Stanley Miller labeled these vials containing samples of prebiotic materials for experiments in 1958. For unknown reasons, he had never analyzed the samples. (Credit: Scripps Institution of Oceanography, UC San Diego)

Stanley Miller’s lost samples hint at ‘spark’ of life

In 1953, chemist Stanley Miller published a landmark experiment showing how some of the molecules of life could have formed on a young Earth.

Miller, who died in 2007, left behind boxes of experimental samples that he never analyzed.

Now, the first-ever analysis of some of those old samples has revealed another way that important molecules could have formed on early Earth.

The study discovered a path from simple to complex compounds amid Earth’s prebiotic soup. More than 4 billion years ago, amino acids could have been attached together, forming peptides. These peptides ultimately may have led to the proteins and enzymes necessary for life’s biochemistry, as we know it.

Scientists analyzed samples from an experiment Miller performed in 1958. To the reaction flask, Miller added a chemical that at the time wasn’t widely thought to have been available on early Earth.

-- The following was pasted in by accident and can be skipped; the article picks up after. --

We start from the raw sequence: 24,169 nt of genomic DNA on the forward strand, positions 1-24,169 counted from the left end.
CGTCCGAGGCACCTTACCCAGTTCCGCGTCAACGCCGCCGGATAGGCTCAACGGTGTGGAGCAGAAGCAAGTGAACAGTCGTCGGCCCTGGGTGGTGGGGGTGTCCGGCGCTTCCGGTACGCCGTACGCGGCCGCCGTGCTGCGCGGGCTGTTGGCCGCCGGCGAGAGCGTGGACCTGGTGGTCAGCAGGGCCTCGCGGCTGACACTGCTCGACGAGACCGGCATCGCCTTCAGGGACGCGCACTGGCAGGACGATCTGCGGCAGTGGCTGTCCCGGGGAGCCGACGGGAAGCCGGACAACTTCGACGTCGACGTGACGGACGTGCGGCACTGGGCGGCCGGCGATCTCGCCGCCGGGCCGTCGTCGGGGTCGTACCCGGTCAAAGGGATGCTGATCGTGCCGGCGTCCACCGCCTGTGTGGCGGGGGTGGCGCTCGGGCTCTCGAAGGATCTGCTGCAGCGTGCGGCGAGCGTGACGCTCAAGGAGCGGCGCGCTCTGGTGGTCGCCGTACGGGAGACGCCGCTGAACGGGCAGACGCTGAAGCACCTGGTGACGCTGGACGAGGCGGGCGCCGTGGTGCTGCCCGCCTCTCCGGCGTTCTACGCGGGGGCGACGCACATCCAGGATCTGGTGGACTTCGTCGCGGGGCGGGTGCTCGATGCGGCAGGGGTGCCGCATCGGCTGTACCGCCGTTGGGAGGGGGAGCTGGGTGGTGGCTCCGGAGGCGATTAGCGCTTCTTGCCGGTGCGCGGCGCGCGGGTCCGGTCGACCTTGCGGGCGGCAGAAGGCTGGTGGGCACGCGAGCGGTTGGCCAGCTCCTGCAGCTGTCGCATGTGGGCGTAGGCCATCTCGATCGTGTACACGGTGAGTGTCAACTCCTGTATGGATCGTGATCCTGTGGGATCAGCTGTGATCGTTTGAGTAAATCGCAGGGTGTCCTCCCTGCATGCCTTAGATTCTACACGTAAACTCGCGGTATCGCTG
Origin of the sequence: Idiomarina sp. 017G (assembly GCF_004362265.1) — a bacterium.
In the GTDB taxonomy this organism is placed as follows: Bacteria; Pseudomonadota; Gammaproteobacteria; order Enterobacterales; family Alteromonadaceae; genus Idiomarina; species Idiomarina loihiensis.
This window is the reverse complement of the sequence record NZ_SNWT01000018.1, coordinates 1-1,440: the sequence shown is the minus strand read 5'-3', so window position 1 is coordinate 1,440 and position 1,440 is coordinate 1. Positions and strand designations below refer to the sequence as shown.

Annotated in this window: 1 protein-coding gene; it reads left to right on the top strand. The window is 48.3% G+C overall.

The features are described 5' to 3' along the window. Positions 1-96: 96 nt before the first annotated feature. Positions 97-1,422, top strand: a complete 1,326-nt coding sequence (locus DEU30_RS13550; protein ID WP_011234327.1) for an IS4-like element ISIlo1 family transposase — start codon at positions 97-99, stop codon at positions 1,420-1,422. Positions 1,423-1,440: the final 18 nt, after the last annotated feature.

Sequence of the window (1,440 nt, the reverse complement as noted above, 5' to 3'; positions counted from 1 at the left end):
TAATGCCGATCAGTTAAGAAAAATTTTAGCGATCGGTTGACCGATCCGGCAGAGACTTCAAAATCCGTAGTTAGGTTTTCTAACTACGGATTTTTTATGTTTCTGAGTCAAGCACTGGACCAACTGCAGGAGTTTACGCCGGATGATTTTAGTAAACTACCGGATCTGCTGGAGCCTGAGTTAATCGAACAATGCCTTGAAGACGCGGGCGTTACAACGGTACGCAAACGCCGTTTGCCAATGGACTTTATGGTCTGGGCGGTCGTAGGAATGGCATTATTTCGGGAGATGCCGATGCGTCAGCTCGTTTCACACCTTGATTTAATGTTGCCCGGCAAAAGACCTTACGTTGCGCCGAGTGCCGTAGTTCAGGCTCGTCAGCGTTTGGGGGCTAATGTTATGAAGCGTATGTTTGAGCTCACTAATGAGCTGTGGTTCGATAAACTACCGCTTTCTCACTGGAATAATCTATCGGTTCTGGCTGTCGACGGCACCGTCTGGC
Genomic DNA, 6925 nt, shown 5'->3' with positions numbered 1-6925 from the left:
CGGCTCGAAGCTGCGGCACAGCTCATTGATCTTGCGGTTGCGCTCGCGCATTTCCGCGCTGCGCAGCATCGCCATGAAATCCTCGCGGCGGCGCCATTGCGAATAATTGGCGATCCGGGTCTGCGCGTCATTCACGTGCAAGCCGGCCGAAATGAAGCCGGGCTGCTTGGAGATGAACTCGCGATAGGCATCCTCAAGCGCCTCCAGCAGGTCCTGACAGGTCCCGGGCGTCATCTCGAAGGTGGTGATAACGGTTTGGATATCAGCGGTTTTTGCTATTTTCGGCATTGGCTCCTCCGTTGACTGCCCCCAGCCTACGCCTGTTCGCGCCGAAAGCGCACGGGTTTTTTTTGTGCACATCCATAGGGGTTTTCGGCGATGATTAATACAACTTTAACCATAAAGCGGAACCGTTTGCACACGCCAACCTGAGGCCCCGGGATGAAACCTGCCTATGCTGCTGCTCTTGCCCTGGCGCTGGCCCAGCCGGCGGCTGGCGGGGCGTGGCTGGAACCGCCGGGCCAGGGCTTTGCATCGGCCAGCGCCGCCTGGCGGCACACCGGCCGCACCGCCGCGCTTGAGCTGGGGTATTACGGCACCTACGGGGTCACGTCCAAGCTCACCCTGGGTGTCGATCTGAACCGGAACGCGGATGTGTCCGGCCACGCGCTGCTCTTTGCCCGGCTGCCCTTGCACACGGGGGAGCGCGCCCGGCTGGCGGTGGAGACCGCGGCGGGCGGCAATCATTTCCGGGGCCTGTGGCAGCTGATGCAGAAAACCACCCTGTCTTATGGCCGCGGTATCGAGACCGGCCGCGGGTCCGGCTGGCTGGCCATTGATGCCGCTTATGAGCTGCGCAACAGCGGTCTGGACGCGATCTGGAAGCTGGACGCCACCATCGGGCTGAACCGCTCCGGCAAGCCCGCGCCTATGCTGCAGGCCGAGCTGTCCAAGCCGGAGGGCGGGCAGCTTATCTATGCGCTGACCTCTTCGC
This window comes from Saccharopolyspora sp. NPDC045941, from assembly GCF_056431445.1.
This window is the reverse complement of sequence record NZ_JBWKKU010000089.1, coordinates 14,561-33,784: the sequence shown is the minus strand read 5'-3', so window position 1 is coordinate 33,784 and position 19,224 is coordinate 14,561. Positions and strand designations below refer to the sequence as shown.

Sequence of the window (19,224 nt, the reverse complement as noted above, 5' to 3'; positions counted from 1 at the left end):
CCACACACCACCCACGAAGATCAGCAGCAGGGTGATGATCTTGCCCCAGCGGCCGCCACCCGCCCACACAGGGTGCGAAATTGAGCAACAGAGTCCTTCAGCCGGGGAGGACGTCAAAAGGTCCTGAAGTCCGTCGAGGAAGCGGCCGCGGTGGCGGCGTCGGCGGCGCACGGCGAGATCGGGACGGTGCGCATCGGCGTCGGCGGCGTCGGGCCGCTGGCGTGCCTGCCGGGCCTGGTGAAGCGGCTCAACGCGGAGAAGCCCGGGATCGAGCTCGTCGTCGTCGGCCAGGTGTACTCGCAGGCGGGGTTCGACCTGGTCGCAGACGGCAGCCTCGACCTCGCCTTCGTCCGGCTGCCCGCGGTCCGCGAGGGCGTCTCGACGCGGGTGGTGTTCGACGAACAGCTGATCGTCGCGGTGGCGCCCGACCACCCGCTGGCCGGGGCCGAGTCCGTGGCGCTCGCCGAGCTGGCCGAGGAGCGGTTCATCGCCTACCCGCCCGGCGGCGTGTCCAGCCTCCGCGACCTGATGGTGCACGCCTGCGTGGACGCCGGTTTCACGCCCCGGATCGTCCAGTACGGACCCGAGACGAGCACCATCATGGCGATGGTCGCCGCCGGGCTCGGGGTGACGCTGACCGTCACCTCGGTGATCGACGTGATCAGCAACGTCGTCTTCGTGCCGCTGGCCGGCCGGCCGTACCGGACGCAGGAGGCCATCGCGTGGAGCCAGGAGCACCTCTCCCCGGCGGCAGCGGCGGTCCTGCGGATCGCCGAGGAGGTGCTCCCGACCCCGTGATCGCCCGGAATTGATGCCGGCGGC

The reaction had successfully formed peptides. The new study also successfully replicated the experiment and explained why the reaction works.

“It was clear that the results from this old experiment weren’t some sort of artifact. They were real,” says Jeffrey Bada, professor of marine chemistry at the Scripps Institution of Oceanography at the UC San Diego. Bada was a former student and colleague of Miller’s.

‘All these other little boxes’

Jeffrey Bada was Stanley Miller’s second graduate student. The two were close and collaborated throughout Miller’s career. After Miller suffered a severe stroke in 1999, Bada inherited boxes of experimental samples from Miller’s lab. While sorting through the boxes, Bada saw “electric discharge sample” in Miller’s handwriting on the outside of one box.

“I opened it up and inside were all these other little boxes,” Bada says. “I started looking at them, and realized they were from all his original experiments; the ones he did in 1953 that he wrote the famous paper in Science on, plus a whole assortment of others related to that. It’s something that should rightfully end up in the Smithsonian.”